Spotting Rabies Symptoms in Cats

Learning to spot rabies symptoms in cats is a good idea for any cat owner and a must for those who let their cats go outdoors. Rabies is a fatal virus that affects all warm-blooded animals. The virus is contracted from a rabid animal through a bite or when infected saliva passes over an open wound. Feline rabies is preventable, and because small rodents, the animals that cats normally hunt, don't get the rabies virus, cats rarely get rabies.

That doesn't mean cats are immune, because a bite from a bat, a dog or an infected cat will infect your pet. To make sure your cat doesn't get rabies, get a rabies immunization when your cat is about 4 months old, then again once a year or once every 3 years, depending on the type of vaccine your pet has received.

Rabies Is Fatal
The rabies virus travels from the bite site to the spinal cord and eventually to the brain, causing irreparable damage and eventual death. Feline rabies, as with any type of rabies, moves through a two- or three-part process from the bite to the animal's death. Cats often die before exhibiting the third phase of the disease.

Anyone who has been bitten by an animal, whether believed to be rabid or not, should contact their physician immediately. There is a rabies vaccine that can be given to people to prevent the virus from taking hold, but it must be administered within days. One miracle case occurred in 2004 in Ohio. A teenage girl was bitten by a bat but did not seek medical attention. About a month later she started exhibiting classic rabies symptoms. Scrambling against the clock and against all odds, her physician placed her into a medically-induced coma, which allowed her brain to remain idle while her body built up antibodies to the virus. Amazingly, she survived. Since then, however, the same type of medially-induced coma has not worked for others.

Rabies symptoms in cats are easily recognized if you know the cat. If the cat is a stray or feral, you may miss important signs. To be safe, never venture near a cat or other animal you do not know. Even if you know the animal, steer clear of any animal that is behaving strangely and report the behavior to the cat's owner immediately. If the cat is a stray or feral animal, call animal control.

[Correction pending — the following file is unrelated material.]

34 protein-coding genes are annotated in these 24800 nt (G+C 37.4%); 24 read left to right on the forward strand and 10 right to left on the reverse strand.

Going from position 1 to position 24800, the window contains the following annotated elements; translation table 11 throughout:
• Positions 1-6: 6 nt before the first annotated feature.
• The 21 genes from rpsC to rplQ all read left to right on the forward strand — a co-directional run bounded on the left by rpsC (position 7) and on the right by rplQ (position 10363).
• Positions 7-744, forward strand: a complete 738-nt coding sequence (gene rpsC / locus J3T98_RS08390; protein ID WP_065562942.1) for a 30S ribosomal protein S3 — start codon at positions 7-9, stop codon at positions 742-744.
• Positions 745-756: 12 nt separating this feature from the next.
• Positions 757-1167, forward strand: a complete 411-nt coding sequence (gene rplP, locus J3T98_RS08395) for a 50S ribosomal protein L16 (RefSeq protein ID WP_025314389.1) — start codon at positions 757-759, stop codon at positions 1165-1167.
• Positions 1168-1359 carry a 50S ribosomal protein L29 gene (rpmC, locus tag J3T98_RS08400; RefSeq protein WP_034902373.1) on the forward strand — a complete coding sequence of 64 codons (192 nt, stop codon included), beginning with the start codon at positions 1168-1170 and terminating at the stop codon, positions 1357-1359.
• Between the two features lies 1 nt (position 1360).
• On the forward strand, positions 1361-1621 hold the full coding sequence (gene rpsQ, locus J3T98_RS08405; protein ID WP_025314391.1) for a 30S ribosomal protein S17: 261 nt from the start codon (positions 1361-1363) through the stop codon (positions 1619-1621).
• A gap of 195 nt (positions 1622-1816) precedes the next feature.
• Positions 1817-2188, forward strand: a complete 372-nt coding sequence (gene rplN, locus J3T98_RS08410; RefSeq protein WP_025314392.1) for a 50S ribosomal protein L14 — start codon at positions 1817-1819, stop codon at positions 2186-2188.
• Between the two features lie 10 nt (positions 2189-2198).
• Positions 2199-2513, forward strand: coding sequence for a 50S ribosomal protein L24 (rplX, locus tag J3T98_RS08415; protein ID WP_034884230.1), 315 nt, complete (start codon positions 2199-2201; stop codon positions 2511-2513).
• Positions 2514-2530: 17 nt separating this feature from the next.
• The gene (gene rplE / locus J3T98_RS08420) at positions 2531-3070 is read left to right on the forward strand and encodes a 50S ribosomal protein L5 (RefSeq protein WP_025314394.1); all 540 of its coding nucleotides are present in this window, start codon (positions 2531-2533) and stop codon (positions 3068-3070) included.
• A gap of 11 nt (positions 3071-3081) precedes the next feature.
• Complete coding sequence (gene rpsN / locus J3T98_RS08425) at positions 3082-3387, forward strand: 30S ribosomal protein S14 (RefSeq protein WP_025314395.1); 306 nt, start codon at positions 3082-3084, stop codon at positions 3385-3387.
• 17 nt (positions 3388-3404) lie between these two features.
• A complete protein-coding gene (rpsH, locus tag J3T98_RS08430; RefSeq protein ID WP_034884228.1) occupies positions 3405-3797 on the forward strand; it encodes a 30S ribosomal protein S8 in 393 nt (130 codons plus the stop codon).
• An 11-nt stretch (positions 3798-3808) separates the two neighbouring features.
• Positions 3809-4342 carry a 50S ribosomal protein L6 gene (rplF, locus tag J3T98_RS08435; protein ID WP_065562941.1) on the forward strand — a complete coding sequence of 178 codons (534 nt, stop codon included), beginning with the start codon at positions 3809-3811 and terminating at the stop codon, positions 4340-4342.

If your cat is exhibiting any of the following signs, it should be quarantined. If the cat has bitten someone and is not acting strange, contact your vet for specific directions. If the animal has not received the rabies vaccine and suddenly acts strange and bites someone, it should be put down and the head examined for signs of rabies.

Rabies Symptoms
Rabies is a three-part virus. During the first phase of the virus, called the prodromal phase, the cat will exhibit noticeable changes in its behavior. While dogs may have subtle behavioral changes, cats often exhibit severe changes.

  • Behavior changes opposite from the cat's normal behavior. A quiet cat may become agitated; an active cat may become extremely shy and hide.
  • Dilated pupils.
  • Snapping at imaginary objects.
  • Uncharacteristic drooling.

During the second stage, called the excitatory phase, the cat may exhibit extreme aggression. This phase may last anywhere from two to three days.

  • Bizarre changes in the cat's eating habits. The cat will eat things that are not edible, such as stones, sticks or anything that will fit into its mouth. It will also gnaw at just about anything.
  • The cat's response to any stimuli is swift and often excessively angry.
  • The tone of the cat's meow changes.
  • The cat growls without reason and attacks anyone who comes near it. Often a cat will exhibit as much or more aggression toward its owner than toward a stranger.
  • The cat roams away from its normal habitat.
  • The cat develops seizures or trembles as if it is cold.

The last stage ends with death. This stage is called the dumb stage, because of the characteristics exhibited by the cat.

  • A cat may act lethargic and depressed.
  • The cat's mouth may hang open.
  • The tongue may protrude as if the cat is thirsty, but it will avoid water.
  • Paralysis will begin to set in, often affecting the hips first, resulting in a shuffling gait.

If your cat exhibits these symptoms, understand that nothing can be done to save it. Quarantine the animal immediately and call animal control to have it removed. Do not attempt to touch the cat; you could contract rabies yourself if you do.

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